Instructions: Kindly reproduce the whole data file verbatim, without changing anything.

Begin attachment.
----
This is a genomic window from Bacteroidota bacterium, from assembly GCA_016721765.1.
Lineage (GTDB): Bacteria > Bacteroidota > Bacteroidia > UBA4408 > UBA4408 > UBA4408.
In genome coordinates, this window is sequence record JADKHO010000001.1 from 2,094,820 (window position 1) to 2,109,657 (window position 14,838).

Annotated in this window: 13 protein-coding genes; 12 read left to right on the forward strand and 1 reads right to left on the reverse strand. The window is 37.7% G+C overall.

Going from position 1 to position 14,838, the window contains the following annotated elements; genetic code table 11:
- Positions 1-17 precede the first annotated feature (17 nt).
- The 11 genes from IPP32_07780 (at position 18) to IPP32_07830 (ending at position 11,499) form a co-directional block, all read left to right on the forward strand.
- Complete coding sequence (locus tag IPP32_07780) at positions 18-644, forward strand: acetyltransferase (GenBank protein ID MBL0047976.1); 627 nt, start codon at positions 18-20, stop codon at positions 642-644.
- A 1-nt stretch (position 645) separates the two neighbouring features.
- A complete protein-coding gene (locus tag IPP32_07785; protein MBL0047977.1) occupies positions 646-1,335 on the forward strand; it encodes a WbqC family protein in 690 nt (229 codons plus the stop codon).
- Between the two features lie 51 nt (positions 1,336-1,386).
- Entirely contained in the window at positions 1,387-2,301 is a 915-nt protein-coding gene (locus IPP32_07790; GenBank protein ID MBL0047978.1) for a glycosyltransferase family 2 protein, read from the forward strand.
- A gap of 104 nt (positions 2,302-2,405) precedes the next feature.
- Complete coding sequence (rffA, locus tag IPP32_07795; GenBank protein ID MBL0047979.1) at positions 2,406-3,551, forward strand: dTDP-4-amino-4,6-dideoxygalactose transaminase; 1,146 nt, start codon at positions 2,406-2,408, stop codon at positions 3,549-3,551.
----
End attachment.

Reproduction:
This is a genomic window from Bacteroidota bacterium, from assembly GCA_016721765.1.
Lineage (GTDB): Bacteria > Bacteroidota > Bacteroidia > UBA4408 > UBA4408 > UBA4408.
In genome coordinates, this window is sequence record JADKHO010000001.1 from 2,094,820 (window position 1) to 2,109,657 (window position 14,838).

Annotated in this window: 13 protein-coding genes; 12 read left to right on the forward strand and 1 reads right to left on the reverse strand. The window is 37.7% G+C overall.

Going from position 1 to position 14,838, the window contains the following annotated elements; genetic code table 11:
- Positions 1-17 precede the first annotated feature (17 nt).
- The 11 genes from IPP32_07780 (at position 18) to IPP32_07830 (ending at position 11,499) form a co-directional block, all read left to right on the forward strand.
- Complete coding sequence (locus tag IPP32_07780) at positions 18-644, forward strand: acetyltransferase (GenBank protein ID MBL0047976.1); 627 nt, start codon at positions 18-20, stop codon at positions 642-644.
- A 1-nt stretch (position 645) separates the two neighbouring features.
- A complete protein-coding gene (locus tag IPP32_07785; protein MBL0047977.1) occupies positions 646-1,335 on the forward strand; it encodes a WbqC family protein in 690 nt (229 codons plus the stop codon).
- Between the two features lie 51 nt (positions 1,336-1,386).
- Entirely contained in the window at positions 1,387-2,301 is a 915-nt protein-coding gene (locus IPP32_07790; GenBank protein ID MBL0047978.1) for a glycosyltransferase family 2 protein, read from the forward strand.
- A gap of 104 nt (positions 2,302-2,405) precedes the next feature.
- Complete coding sequence (rffA, locus tag IPP32_07795; GenBank protein ID MBL0047979.1) at positions 2,406-3,551, forward strand: dTDP-4-amino-4,6-dideoxygalactose transaminase; 1,146 nt, start codon at positions 2,406-2,408, stop codon at positions 3,549-3,551.